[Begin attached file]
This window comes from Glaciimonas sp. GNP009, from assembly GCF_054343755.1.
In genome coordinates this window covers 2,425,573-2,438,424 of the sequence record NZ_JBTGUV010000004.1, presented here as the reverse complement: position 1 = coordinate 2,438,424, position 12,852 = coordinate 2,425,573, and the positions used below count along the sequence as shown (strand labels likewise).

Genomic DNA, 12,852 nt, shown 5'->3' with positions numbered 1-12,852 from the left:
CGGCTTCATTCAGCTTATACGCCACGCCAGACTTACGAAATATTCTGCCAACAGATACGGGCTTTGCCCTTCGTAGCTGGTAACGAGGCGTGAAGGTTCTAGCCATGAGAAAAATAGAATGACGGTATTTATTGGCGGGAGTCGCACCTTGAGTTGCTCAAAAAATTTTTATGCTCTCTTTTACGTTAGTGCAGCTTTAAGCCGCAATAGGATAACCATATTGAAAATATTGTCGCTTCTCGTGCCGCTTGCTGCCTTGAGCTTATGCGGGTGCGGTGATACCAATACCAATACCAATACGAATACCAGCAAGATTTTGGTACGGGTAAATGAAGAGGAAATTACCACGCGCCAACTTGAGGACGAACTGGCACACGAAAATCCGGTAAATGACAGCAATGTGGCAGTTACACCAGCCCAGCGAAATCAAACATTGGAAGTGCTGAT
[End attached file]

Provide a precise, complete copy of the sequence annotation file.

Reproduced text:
This window comes from Glaciimonas sp. GNP009, from assembly GCF_054343755.1.
In genome coordinates this window covers 2,425,573-2,438,424 of the sequence record NZ_JBTGUV010000004.1, presented here as the reverse complement: position 1 = coordinate 2,438,424, position 12,852 = coordinate 2,425,573, and the positions used below count along the sequence as shown (strand labels likewise).

Genomic DNA, 12,852 nt, shown 5'->3' with positions numbered 1-12,852 from the left:
CGGCTTCATTCAGCTTATACGCCACGCCAGACTTACGAAATATTCTGCCAACAGATACGGGCTTTGCCCTTCGTAGCTGGTAACGAGGCGTGAAGGTTCTAGCCATGAGAAAAATAGAATGACGGTATTTATTGGCGGGAGTCGCACCTTGAGTTGCTCAAAAAATTTTTATGCTCTCTTTTACGTTAGTGCAGCTTTAAGCCGCAATAGGATAACCATATTGAAAATATTGTCGCTTCTCGTGCCGCTTGCTGCCTTGAGCTTATGCGGGTGCGGTGATACCAATACCAATACCAATACGAATACCAGCAAGATTTTGGTACGGGTAAATGAAGAGGAAATTACCACGCGCCAACTTGAGGACGAACTGGCACACGAAAATCCGGTAAATGACAGCAATGTGGCAGTTACACCAGCCCAGCGAAATCAAACATTGGAAGTGCTGAT